The virus was characterised in 1999 after it has caused an outbreak of infectious encephalitis. Since there are no vaccination programmes against the virus, no neutralising antibodies are expected in the patients. At the same time, no hazards can be expected from the virus itself, since only its envelope proteins are used in a modified form.

For “receptor targeting”, Buchholz and co-workers developed 27 different variants of envelope proteins of the Nipah virus and addressed eight different cell surface proteins. Gene transfer assays were performed to test whether the respective lentiviral vectors would be able to enter into target receptor-positive cell types, and, if so, how efficiently they were able to do so.

The researchers established that cell entry worked best if the distance of the particles from the cell membrane was less than 100 Å. If this distance was longer, cell entry and thus gene delivery became inefficient or not functional at all. As the researchers interpret these results, the contact between the envelope proteins and the receptor will lead to a defined distance between the viral membrane and the cell membrane, which results in successful cell entry.

The newly developed lentiviral vectors with Nipah envelope proteins lead to higher productivity than previous vectors. This is of key significance with regard to clinical applications.

Non-replicating lentiviral vector particles equipped with these artificially generated Nipah virus glycoproteins showed a 10- to 600-fold more efficient gene transfer activity than corresponding vectors with measles virus glycoproteins. At the same time they showed high selectivity for those cells which had the targeted receptor on their surface. “With the modified Nipah virus envelope proteins, we can direct gene transfer with lentiviral vectors to the desired target cells at high efficiency”, explained Professor Buchholz.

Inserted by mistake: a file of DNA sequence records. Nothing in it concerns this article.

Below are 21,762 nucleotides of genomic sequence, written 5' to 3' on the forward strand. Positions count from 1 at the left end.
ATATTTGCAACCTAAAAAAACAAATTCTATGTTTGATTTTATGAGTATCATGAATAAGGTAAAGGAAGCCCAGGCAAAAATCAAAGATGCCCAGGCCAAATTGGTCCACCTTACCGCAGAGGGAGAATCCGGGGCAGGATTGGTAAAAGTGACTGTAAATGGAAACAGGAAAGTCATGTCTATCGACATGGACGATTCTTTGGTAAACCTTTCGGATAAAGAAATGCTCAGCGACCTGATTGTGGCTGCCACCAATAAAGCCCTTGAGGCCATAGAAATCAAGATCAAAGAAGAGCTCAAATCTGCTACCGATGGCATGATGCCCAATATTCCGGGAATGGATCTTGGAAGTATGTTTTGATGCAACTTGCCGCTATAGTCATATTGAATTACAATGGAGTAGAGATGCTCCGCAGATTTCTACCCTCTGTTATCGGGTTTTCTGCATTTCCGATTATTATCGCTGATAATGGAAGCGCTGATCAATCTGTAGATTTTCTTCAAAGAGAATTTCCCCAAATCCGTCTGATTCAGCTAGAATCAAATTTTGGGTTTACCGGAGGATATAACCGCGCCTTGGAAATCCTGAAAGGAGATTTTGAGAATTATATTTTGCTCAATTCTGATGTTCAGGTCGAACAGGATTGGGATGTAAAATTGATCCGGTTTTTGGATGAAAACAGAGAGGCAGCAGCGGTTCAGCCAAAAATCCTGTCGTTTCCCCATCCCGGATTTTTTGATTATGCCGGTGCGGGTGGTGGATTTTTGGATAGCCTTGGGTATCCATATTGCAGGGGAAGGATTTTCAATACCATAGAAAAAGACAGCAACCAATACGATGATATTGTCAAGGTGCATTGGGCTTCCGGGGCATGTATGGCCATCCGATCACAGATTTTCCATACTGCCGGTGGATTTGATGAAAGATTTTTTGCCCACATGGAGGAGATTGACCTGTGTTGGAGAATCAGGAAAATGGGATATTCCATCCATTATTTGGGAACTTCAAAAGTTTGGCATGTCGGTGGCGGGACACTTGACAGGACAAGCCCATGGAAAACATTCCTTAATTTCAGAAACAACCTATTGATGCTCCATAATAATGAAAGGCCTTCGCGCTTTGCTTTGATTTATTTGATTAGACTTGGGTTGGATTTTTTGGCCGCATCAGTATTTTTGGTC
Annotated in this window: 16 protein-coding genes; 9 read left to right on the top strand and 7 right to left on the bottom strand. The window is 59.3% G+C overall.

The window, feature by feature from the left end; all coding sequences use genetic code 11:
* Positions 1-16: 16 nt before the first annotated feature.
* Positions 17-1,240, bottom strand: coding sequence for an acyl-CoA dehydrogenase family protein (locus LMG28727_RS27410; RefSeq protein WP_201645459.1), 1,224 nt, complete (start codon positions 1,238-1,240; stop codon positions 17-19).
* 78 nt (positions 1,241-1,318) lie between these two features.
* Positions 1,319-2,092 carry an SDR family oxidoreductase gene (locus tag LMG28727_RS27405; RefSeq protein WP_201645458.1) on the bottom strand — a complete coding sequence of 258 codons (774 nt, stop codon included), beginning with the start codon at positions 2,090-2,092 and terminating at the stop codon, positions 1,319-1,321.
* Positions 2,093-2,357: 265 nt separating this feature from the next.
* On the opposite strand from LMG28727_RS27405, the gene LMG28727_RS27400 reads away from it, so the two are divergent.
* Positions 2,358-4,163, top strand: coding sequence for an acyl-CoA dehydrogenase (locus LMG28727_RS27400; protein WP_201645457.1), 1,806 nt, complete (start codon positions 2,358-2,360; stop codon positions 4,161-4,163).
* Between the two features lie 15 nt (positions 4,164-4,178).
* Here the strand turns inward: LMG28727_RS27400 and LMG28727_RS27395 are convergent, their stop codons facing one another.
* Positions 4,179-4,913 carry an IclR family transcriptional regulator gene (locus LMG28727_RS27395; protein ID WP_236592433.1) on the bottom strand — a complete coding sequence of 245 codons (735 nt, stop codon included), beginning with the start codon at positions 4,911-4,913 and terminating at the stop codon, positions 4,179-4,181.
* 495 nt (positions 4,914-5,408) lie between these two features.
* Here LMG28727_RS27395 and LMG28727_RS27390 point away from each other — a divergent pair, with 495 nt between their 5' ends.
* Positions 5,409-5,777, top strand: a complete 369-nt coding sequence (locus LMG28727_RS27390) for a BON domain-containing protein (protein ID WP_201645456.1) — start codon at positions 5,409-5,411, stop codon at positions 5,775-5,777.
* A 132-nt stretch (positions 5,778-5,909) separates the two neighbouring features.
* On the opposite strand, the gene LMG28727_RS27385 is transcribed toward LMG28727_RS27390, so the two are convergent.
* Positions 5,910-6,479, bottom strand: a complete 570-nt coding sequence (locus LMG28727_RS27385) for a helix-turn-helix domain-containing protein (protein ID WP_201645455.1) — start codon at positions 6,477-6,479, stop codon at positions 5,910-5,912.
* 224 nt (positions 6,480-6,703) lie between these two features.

Original publication:
Bender RR, Muth A, Schneider IC, Friedel T, Hartmann J, Plückthun A, Maisner A, Buchholz CJ (2016): Receptor-targeted Nipah virus glycoproteins improve cell-type selective gene delivery and reveal a preference for membrane proximal cell attachment. PLOS Pathog 09. June 2016
DOI: http://dx.doi.org/10.1371/journal.ppat.1005641


The Paul-Ehrlich-Institut, the Federal Institute for Vaccines and Biomedicines, in Langen near Frankfurt/Main is a senior federal authority reporting to the Federal Ministry of Health (Bundesministerium für Gesundheit, BMG). It is responsible for the research, assessment, and marketing authorisation of biomedicines for human use and immunological veterinary medicinal products. Its remit also includes the authorisation of clinical trials and pharmacovigilance, i.e. recording and evaluation of potential adverse effects.

Other duties of the institute include official batch control, scientific advice and inspections. In-house experimental research in the field of biomedicines and life science form an indispensable basis for the manifold tasks performed at the institute.

The Paul-Ehrlich-Institut, with its roughly 800 members of staff, also has advisory functions nationally (federal government, federal states (Länder)), and internationally (World Health Organisation, European Medicines Agency, European Commission, Council of Europe etc.).

Weitere Informationen: